CAMEROTA: And that's because you had a brain tumor?

FINNEY: I had a brain tumor, I had it removed, and my left vocal cord is paralyzed. Somehow, my body found a way. So, I think it's hard when we are talking about medical situations to say, they are lying! You don't know. And that's part of the problem. We don't know. And part of it is we don't know because healing is not linear. The human body is amazing.

Now, what I will say is, it was tough to watch. I mean, he had a few moments where he clearly got his hits in. On crime, I wish he would say, I will not be lectured to by a Republican Party that defends January 6th, that voted against putting more cops on the street, like I wish more of my Democrats would get a little more fierce on that topic.

But I also think, you know, Mehmet Oz, he has a few floods himself. I mean, he -- basically, he walked right into the reproductive freedom talking point. I don't want local government in the exam room with me when I'm trying to decide my personal health care business.

So, I don't disagree that it was -- you know, I probably wouldn't have done it. If I was working for Fetterman, I probably would have said, let's just take the hit and not do it.

COATES: Not debate at all?

FINNEY: Not debate at all.


FINNEY: Because from what I understand, he was not good in debates in the primary. So, if it is already something you are not good at, particularly when you are healing and it is so hard -- I can't tell you how hard it was just to try to -- you are so self-conscious that anything you say, any word you miss, people are going to be looking at you like, does she understand what I'm saying? In my brain, I was thinking, I know exactly what you are saying. Saying it louder is not going to actually help me spit it back out to you faster.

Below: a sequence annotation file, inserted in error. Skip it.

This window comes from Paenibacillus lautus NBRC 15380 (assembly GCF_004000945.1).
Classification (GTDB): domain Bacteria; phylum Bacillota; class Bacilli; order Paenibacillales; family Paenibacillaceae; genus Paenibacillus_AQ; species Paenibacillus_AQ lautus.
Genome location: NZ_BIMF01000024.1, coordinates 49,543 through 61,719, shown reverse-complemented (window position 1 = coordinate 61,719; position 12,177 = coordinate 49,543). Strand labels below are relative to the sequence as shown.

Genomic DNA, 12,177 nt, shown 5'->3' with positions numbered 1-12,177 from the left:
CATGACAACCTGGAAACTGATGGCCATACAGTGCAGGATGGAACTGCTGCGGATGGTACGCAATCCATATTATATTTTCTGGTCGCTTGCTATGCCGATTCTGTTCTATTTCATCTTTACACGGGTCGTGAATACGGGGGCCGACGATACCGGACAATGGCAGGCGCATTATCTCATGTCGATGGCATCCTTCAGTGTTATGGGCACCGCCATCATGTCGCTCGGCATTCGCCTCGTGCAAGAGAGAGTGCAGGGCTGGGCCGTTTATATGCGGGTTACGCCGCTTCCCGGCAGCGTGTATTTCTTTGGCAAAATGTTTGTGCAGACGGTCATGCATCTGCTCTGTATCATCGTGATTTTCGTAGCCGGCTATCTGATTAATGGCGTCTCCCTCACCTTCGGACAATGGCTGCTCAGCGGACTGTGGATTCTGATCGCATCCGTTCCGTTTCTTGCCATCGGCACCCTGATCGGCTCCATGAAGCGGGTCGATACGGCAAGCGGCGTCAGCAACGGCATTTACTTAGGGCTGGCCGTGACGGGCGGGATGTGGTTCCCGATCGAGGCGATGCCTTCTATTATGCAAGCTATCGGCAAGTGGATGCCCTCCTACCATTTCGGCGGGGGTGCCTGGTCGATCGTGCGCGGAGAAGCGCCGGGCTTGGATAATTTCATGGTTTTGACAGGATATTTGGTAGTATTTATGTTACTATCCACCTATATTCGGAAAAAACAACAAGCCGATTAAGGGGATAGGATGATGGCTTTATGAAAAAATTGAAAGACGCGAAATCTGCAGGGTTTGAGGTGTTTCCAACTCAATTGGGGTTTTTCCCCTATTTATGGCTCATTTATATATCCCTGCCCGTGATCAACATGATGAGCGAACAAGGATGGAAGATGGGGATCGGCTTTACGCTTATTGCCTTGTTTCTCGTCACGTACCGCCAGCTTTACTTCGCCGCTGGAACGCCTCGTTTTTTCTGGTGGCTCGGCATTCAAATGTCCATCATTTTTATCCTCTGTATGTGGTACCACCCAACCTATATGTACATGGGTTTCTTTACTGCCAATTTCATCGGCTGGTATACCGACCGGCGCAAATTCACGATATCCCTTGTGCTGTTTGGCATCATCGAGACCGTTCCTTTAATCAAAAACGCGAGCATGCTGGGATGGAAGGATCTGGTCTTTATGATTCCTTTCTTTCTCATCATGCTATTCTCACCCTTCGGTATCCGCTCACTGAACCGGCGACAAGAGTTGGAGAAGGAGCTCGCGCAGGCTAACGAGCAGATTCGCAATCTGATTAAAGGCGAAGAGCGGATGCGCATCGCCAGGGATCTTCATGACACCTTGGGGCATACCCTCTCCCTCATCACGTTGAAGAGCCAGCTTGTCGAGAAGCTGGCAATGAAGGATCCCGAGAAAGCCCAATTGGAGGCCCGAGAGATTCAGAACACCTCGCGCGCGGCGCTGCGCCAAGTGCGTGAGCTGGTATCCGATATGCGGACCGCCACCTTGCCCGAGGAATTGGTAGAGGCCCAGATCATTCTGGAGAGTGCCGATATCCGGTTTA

CAMEROTA: That's frustrating.

RON BROWNSTEIN, CNN SENIOR POLITICAL ANALYST: You know, if we are talking about the debate overall and not just crime, I think it's very hard for anybody to watch that and not have questions about whether he is capable of doing the job today, right? But there are, I think, offsetting factors.


The question will be, how much today count? One is he is saying he's getting better, as you were saying. I mean, what his capacity is today may not be his capacity in the spring or summer of 2023.

The second issue is that for a lot of voters, the individual matters much less than it used to. In the Senate, they are voting for which party they want in control, whether they want Mitch McConnell or Chuck Schumer to be deciding what is voted on.

There are certainly other candidates in the country who obviously do not have these physical issues but you can kind of look at their command of the issues and say, is this person ready to be a senator?

COATES: Do you mean Georgia?

BROWNSTEIN: That might be one. But there are a lot of voters for whom that really -- the ability of the individual is secondary. Having said that, I do not think that people could watch that and come away with a feeling that yes, he is fully capable today of doing this job. The question is, how many voters (INAUDIBLE)? COATES: Before you do, he has an auditory processing issue. He did release a letter from his doctor last week in a way to put a potential end to the conversation where a medical professional described what any shortcomings he has, and he did not describe them as a cognitive issue whatsoever.

So, we want to be very careful when we are talking about one's capacity and capability to do the job as if it translates immediately to one's cognitive understanding. I don't know that's to be the case. Having said that, I don't know, I don't know if voters who are looking at the power dynamic that you speak of, Ron, will appreciate the nuance.